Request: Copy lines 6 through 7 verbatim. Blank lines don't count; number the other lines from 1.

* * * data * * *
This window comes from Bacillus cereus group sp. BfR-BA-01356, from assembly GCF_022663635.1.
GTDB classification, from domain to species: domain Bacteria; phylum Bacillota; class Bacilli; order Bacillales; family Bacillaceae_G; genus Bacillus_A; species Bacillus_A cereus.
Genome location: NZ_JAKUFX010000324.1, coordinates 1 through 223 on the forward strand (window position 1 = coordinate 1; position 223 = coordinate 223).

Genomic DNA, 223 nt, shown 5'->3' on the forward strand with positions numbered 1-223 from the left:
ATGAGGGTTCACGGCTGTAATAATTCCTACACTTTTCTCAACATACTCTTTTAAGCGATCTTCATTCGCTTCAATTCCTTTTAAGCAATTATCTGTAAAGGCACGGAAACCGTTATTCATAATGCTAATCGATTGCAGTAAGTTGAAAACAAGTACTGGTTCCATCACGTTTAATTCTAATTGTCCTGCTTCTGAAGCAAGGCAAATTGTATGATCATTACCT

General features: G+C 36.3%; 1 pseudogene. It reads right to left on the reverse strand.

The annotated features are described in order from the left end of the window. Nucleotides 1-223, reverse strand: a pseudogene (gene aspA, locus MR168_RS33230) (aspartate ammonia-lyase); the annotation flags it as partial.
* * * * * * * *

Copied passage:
General features: G+C 36.3%; 1 pseudogene. It reads right to left on the reverse strand.

The annotated features are described in order from the left end of the window. Nucleotides 1-223, reverse strand: a pseudogene (gene aspA, locus MR168_RS33230) (aspartate ammonia-lyase); the annotation flags it as partial.